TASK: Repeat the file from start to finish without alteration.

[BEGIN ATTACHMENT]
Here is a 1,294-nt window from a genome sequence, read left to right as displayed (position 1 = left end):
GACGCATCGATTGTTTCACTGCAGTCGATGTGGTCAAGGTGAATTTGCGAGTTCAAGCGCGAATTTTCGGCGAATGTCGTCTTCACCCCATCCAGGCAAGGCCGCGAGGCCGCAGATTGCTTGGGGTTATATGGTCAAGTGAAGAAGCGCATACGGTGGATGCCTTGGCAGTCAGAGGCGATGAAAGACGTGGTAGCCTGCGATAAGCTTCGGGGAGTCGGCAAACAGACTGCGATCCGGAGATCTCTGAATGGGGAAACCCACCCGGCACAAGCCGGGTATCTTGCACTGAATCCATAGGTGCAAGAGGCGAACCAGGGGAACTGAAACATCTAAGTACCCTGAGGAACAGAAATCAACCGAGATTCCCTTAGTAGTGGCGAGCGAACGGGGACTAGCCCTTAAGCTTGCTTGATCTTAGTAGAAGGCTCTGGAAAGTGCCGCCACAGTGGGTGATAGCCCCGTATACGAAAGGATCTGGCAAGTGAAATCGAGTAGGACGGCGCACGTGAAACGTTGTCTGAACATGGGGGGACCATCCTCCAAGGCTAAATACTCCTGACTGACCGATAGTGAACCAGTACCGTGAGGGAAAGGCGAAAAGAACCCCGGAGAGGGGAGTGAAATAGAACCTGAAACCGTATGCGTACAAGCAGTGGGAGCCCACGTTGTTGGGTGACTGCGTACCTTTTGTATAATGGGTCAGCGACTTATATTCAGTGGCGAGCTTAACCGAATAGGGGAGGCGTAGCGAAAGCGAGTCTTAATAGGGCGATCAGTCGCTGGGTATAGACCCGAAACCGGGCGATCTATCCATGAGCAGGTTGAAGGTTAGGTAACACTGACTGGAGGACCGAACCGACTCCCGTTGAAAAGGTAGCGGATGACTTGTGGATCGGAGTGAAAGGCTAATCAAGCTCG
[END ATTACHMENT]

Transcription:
Here is a 1,294-nt window from a genome sequence, read left to right as displayed (position 1 = left end):
GACGCATCGATTGTTTCACTGCAGTCGATGTGGTCAAGGTGAATTTGCGAGTTCAAGCGCGAATTTTCGGCGAATGTCGTCTTCACCCCATCCAGGCAAGGCCGCGAGGCCGCAGATTGCTTGGGGTTATATGGTCAAGTGAAGAAGCGCATACGGTGGATGCCTTGGCAGTCAGAGGCGATGAAAGACGTGGTAGCCTGCGATAAGCTTCGGGGAGTCGGCAAACAGACTGCGATCCGGAGATCTCTGAATGGGGAAACCCACCCGGCACAAGCCGGGTATCTTGCACTGAATCCATAGGTGCAAGAGGCGAACCAGGGGAACTGAAACATCTAAGTACCCTGAGGAACAGAAATCAACCGAGATTCCCTTAGTAGTGGCGAGCGAACGGGGACTAGCCCTTAAGCTTGCTTGATCTTAGTAGAAGGCTCTGGAAAGTGCCGCCACAGTGGGTGATAGCCCCGTATACGAAAGGATCTGGCAAGTGAAATCGAGTAGGACGGCGCACGTGAAACGTTGTCTGAACATGGGGGGACCATCCTCCAAGGCTAAATACTCCTGACTGACCGATAGTGAACCAGTACCGTGAGGGAAAGGCGAAAAGAACCCCGGAGAGGGGAGTGAAATAGAACCTGAAACCGTATGCGTACAAGCAGTGGGAGCCCACGTTGTTGGGTGACTGCGTACCTTTTGTATAATGGGTCAGCGACTTATATTCAGTGGCGAGCTTAACCGAATAGGGGAGGCGTAGCGAAAGCGAGTCTTAATAGGGCGATCAGTCGCTGGGTATAGACCCGAAACCGGGCGATCTATCCATGAGCAGGTTGAAGGTTAGGTAACACTGACTGGAGGACCGAACCGACTCCCGTTGAAAAGGTAGCGGATGACTTGTGGATCGGAGTGAAAGGCTAATCAAGCTCG